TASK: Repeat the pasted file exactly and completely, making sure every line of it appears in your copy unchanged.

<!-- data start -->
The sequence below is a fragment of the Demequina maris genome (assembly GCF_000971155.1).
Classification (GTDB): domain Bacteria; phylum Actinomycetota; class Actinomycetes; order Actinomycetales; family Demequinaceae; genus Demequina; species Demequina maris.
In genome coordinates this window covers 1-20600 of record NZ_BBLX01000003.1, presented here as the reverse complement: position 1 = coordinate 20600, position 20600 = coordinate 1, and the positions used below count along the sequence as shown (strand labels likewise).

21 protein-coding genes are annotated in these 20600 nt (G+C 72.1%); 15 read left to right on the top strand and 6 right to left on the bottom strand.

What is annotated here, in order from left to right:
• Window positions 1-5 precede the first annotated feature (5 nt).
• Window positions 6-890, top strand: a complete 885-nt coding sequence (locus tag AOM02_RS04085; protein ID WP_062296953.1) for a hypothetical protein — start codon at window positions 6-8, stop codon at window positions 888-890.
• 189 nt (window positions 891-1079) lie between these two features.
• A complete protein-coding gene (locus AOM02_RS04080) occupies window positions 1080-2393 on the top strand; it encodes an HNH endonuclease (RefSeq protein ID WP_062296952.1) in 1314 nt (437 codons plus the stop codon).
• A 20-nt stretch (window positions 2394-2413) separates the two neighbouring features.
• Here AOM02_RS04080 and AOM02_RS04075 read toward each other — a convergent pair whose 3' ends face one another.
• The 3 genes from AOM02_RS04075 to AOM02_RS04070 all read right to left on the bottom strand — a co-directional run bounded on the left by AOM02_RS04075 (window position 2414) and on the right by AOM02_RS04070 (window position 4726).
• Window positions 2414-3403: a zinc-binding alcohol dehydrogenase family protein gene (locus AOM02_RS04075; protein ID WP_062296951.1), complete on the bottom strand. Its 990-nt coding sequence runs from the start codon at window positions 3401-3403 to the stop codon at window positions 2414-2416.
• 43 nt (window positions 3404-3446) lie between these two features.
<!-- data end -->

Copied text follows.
The sequence below is a fragment of the Demequina maris genome (assembly GCF_000971155.1).
Classification (GTDB): domain Bacteria; phylum Actinomycetota; class Actinomycetes; order Actinomycetales; family Demequinaceae; genus Demequina; species Demequina maris.
In genome coordinates this window covers 1-20600 of record NZ_BBLX01000003.1, presented here as the reverse complement: position 1 = coordinate 20600, position 20600 = coordinate 1, and the positions used below count along the sequence as shown (strand labels likewise).

21 protein-coding genes are annotated in these 20600 nt (G+C 72.1%); 15 read left to right on the top strand and 6 right to left on the bottom strand.

What is annotated here, in order from left to right:
• Window positions 1-5 precede the first annotated feature (5 nt).
• Window positions 6-890, top strand: a complete 885-nt coding sequence (locus tag AOM02_RS04085; protein ID WP_062296953.1) for a hypothetical protein — start codon at window positions 6-8, stop codon at window positions 888-890.
• 189 nt (window positions 891-1079) lie between these two features.
• A complete protein-coding gene (locus AOM02_RS04080) occupies window positions 1080-2393 on the top strand; it encodes an HNH endonuclease (RefSeq protein ID WP_062296952.1) in 1314 nt (437 codons plus the stop codon).
• A 20-nt stretch (window positions 2394-2413) separates the two neighbouring features.
• Here AOM02_RS04080 and AOM02_RS04075 read toward each other — a convergent pair whose 3' ends face one another.
• The 3 genes from AOM02_RS04075 to AOM02_RS04070 all read right to left on the bottom strand — a co-directional run bounded on the left by AOM02_RS04075 (window position 2414) and on the right by AOM02_RS04070 (window position 4726).
• Window positions 2414-3403: a zinc-binding alcohol dehydrogenase family protein gene (locus AOM02_RS04075; protein ID WP_062296951.1), complete on the bottom strand. Its 990-nt coding sequence runs from the start codon at window positions 3401-3403 to the stop codon at window positions 2414-2416.
• 43 nt (window positions 3404-3446) lie between these two features.